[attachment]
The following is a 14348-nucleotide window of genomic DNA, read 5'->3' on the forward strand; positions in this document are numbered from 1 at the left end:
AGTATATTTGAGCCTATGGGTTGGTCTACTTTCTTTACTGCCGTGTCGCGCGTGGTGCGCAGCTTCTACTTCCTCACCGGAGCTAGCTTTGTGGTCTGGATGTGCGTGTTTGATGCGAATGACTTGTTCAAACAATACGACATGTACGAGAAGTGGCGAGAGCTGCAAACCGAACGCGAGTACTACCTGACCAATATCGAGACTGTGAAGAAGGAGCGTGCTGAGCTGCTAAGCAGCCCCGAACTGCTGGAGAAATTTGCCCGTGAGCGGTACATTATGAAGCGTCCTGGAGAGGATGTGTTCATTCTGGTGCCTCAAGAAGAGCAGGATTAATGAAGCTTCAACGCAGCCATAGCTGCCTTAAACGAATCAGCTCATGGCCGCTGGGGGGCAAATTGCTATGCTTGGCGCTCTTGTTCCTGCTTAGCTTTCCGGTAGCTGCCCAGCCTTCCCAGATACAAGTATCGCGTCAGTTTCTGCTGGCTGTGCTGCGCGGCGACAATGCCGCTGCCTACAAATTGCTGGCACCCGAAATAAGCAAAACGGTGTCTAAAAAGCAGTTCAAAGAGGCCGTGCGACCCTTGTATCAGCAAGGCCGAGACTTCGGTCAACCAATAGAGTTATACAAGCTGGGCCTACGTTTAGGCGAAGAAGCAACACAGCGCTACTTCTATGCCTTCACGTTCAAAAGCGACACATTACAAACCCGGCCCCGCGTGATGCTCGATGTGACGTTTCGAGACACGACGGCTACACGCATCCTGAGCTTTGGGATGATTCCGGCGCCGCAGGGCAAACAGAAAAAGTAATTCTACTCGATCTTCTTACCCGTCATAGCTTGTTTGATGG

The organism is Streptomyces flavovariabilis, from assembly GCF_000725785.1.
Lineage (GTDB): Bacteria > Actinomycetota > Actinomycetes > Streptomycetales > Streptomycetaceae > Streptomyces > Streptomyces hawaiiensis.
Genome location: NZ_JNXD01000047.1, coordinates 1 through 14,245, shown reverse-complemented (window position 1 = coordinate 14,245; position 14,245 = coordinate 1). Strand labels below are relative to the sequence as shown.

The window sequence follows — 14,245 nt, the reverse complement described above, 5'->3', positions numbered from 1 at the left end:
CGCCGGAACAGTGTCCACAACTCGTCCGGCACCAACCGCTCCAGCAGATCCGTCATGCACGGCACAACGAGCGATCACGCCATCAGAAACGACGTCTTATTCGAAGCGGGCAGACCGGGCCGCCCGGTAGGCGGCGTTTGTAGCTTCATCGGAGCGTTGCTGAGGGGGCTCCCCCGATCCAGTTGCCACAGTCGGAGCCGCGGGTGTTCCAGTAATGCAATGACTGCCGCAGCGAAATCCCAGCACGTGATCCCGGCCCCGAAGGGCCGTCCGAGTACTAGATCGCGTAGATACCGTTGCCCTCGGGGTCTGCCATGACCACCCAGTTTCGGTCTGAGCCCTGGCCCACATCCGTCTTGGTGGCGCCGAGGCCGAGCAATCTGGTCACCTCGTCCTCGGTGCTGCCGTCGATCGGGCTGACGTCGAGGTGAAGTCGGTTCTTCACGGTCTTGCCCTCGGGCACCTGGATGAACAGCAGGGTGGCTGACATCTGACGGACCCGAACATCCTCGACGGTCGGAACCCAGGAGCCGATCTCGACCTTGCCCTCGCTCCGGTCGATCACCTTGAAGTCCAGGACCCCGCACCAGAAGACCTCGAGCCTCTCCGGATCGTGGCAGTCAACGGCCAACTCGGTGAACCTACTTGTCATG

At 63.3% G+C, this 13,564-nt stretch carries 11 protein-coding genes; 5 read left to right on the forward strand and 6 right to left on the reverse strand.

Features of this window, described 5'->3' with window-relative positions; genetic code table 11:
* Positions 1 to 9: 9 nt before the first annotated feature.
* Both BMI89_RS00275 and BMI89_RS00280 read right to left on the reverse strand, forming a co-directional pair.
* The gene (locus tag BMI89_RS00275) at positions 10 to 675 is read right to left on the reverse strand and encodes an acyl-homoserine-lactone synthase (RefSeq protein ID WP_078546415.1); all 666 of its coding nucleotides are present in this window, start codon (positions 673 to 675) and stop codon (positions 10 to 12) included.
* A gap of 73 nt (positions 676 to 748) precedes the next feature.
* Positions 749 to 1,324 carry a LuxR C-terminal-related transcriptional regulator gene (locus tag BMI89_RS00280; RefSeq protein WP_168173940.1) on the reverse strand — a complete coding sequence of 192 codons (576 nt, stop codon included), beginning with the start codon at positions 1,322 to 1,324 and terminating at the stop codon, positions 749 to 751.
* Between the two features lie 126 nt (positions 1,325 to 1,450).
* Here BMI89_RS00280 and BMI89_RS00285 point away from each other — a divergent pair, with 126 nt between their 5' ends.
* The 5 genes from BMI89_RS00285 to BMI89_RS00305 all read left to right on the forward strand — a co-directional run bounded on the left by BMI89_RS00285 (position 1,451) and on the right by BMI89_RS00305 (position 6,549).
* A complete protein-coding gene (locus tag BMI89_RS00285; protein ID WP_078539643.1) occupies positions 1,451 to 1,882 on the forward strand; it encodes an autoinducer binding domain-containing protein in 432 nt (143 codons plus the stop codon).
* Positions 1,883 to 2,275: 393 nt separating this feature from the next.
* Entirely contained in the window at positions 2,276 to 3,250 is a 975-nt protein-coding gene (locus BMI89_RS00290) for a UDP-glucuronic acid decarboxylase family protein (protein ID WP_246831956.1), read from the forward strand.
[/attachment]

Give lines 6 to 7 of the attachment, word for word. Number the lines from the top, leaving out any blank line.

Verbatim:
The window sequence follows — 14,245 nt, the reverse complement described above, 5'->3', positions numbered from 1 at the left end:
CGCCGGAACAGTGTCCACAACTCGTCCGGCACCAACCGCTCCAGCAGATCCGTCATGCACGGCACAACGAGCGATCACGCCATCAGAAACGACGTCTTATTCGAAGCGGGCAGACCGGGCCGCCCGGTAGGCGGCGTTTGTAGCTTCATCGGAGCGTTGCTGAGGGGGCTCCCCCGATCCAGTTGCCACAGTCGGAGCCGCGGGTGTTCCAGTAATGCAATGACTGCCGCAGCGAAATCCCAGCACGTGATCCCGGCCCCGAAGGGCCGTCCGAGTACTAGATCGCGTAGATACCGTTGCCCTCGGGGTCTGCCATGACCACCCAGTTTCGGTCTGAGCCCTGGCCCACATCCGTCTTGGTGGCGCCGAGGCCGAGCAATCTGGTCACCTCGTCCTCGGTGCTGCCGTCGATCGGGCTGACGTCGAGGTGAAGTCGGTTCTTCACGGTCTTGCCCTCGGGCACCTGGATGAACAGCAGGGTGGCTGACATCTGACGGACCCGAACATCCTCGACGGTCGGAACCCAGGAGCCGATCTCGACCTTGCCCTCGCTCCGGTCGATCACCTTGAAGTCCAGGACCCCGCACCAGAAGACCTCGAGCCTCTCCGGATCGTGGCAGTCAACGGCCAACTCGGTGAACCTACTTGTCATG